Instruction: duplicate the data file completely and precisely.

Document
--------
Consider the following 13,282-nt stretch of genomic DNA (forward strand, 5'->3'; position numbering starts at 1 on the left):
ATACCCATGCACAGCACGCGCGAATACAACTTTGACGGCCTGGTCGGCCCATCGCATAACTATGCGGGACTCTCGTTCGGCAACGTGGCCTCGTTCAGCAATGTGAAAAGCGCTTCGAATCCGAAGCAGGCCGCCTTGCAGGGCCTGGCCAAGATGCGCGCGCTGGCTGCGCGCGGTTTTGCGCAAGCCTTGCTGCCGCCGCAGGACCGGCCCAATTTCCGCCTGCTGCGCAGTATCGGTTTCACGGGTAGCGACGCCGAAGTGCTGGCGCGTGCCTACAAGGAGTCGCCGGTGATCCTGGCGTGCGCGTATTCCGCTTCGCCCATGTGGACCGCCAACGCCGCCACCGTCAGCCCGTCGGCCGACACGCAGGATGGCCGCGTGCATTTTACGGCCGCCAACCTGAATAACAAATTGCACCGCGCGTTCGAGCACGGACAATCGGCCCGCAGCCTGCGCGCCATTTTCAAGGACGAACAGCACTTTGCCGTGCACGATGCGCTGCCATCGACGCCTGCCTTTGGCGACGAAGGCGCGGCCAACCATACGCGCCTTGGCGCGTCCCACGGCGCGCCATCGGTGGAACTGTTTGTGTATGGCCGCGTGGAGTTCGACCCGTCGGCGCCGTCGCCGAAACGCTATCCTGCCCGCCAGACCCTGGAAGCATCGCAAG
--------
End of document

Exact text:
Consider the following 13,282-nt stretch of genomic DNA (forward strand, 5'->3'; position numbering starts at 1 on the left):
ATACCCATGCACAGCACGCGCGAATACAACTTTGACGGCCTGGTCGGCCCATCGCATAACTATGCGGGACTCTCGTTCGGCAACGTGGCCTCGTTCAGCAATGTGAAAAGCGCTTCGAATCCGAAGCAGGCCGCCTTGCAGGGCCTGGCCAAGATGCGCGCGCTGGCTGCGCGCGGTTTTGCGCAAGCCTTGCTGCCGCCGCAGGACCGGCCCAATTTCCGCCTGCTGCGCAGTATCGGTTTCACGGGTAGCGACGCCGAAGTGCTGGCGCGTGCCTACAAGGAGTCGCCGGTGATCCTGGCGTGCGCGTATTCCGCTTCGCCCATGTGGACCGCCAACGCCGCCACCGTCAGCCCGTCGGCCGACACGCAGGATGGCCGCGTGCATTTTACGGCCGCCAACCTGAATAACAAATTGCACCGCGCGTTCGAGCACGGACAATCGGCCCGCAGCCTGCGCGCCATTTTCAAGGACGAACAGCACTTTGCCGTGCACGATGCGCTGCCATCGACGCCTGCCTTTGGCGACGAAGGCGCGGCCAACCATACGCGCCTTGGCGCGTCCCACGGCGCGCCATCGGTGGAACTGTTTGTGTATGGCCGCGTGGAGTTCGACCCGTCGGCGCCGTCGCCGAAACGCTATCCTGCCCGCCAGACCCTGGAAGCATCGCAAG